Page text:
Developers beat cautious path to iPad

With less than two weeks before Apple’s iPad is commercially released in the US, only a few content companies have access to the much-hyped device.
 
The New York Times reports that those developers without access to iPad are running software on Macs that mirror its performance.
 
Only a handful of content owners, such as Major League Baseball, NYT itself and the Wall Street Journal, have iPads to test their iPad apps on., the Times said.
 
The loaned iPads must be kept in a windowless room and on a chain.
 
Apple began accepting submissions last week from iPad developers that want their apps on the App Store before the iPad’s release in the US on April 3, said NYT.
 
But Amazon and Barnes & Noble – which are developing e-reader apps for the iPad - told NYT that they would wait and test their software on an iPad before sending it for review.
 
Other developers are also urging caution.
 
“As much as we’d love to be there [on iPad] on Day 1, a misstep could kill the train before it even gets out of the station,” Wade Slitkin, chief executive of Panelfly, which supplies several digital comic-book readers to iPhone.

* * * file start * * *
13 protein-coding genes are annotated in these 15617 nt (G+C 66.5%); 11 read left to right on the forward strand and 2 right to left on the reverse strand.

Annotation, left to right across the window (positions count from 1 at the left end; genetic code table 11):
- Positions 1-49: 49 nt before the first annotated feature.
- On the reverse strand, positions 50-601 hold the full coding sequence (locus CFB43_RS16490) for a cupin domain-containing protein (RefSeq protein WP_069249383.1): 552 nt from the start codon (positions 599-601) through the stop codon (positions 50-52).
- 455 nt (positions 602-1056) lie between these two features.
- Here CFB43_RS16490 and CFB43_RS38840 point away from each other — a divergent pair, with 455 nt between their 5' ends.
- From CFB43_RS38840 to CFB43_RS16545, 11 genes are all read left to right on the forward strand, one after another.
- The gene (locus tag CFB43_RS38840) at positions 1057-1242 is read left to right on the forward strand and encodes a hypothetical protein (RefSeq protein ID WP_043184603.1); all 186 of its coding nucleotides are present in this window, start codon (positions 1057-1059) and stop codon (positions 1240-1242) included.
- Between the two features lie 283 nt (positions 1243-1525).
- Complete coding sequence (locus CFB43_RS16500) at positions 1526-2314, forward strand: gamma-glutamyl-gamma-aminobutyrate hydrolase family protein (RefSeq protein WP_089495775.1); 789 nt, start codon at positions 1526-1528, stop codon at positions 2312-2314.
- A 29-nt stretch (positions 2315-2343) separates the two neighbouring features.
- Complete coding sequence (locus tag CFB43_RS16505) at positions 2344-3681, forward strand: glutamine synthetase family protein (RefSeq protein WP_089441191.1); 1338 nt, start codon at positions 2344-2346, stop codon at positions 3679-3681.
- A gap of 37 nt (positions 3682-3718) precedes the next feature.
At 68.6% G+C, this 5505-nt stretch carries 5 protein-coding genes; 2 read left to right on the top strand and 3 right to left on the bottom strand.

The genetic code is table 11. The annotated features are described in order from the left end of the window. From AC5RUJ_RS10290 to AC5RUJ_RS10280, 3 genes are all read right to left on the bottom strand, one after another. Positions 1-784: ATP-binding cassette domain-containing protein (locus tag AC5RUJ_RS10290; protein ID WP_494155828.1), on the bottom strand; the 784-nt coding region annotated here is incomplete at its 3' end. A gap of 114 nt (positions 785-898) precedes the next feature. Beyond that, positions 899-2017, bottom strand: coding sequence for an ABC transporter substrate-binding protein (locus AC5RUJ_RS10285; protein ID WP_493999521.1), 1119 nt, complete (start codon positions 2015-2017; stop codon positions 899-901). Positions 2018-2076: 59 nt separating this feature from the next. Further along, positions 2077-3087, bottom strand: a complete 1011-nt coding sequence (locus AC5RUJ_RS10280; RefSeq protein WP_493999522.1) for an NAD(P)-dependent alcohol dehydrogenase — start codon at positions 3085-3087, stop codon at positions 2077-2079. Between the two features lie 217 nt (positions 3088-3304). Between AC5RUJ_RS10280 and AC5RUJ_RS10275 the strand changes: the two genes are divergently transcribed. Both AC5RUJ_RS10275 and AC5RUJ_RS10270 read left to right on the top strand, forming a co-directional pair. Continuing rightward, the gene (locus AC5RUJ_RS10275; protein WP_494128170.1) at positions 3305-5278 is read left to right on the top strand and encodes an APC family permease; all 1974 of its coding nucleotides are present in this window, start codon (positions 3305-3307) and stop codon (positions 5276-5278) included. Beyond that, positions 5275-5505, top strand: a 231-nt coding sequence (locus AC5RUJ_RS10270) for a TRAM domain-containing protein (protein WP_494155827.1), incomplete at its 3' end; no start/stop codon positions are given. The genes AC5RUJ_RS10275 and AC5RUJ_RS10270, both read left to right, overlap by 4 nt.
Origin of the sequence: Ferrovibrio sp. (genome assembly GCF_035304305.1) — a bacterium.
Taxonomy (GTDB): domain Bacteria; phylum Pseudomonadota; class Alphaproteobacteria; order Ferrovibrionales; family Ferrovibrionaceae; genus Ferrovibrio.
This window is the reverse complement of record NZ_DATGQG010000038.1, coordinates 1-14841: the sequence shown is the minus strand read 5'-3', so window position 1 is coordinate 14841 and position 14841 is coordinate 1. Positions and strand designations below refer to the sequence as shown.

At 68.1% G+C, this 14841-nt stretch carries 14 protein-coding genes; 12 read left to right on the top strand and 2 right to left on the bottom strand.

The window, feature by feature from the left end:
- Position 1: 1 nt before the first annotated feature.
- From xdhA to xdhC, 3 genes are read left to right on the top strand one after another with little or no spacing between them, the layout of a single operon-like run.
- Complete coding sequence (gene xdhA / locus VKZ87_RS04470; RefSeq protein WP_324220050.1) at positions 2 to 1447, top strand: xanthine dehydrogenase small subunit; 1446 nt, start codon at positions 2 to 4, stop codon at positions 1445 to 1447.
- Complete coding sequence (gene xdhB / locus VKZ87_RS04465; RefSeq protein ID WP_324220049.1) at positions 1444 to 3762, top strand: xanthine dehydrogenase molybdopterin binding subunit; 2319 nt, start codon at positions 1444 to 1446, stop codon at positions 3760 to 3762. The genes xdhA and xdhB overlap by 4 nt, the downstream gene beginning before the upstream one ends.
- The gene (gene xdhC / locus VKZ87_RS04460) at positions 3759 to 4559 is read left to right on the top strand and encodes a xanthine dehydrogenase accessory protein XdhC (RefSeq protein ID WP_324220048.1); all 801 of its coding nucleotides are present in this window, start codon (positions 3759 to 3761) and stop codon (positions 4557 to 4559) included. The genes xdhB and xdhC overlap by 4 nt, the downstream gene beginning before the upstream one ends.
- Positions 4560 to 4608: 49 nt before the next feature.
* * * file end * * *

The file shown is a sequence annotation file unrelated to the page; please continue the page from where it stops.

The Wall Street Journal reported last week that Apple is scrambling to secure content deals for its iPad tablet
 
It said that traditional newspaper, magazines and textbook publishers were unsure how to represent their content on the iPad.
 
But the WSJ said iPad presales had numbers “hundreds of thousands” and that iPad sales in the first three months could outstrip those of the iPhone in the same period.

Suggested Articles

Wireless operators can provide 5G services with spectrum bands both above and below 6 GHz—but that doesn't mean that all countries will let them.

Here are the stories we’re tracking today.

The 5G Mobile Network Architecture research project will implement two 5G use cases in real-world test beds.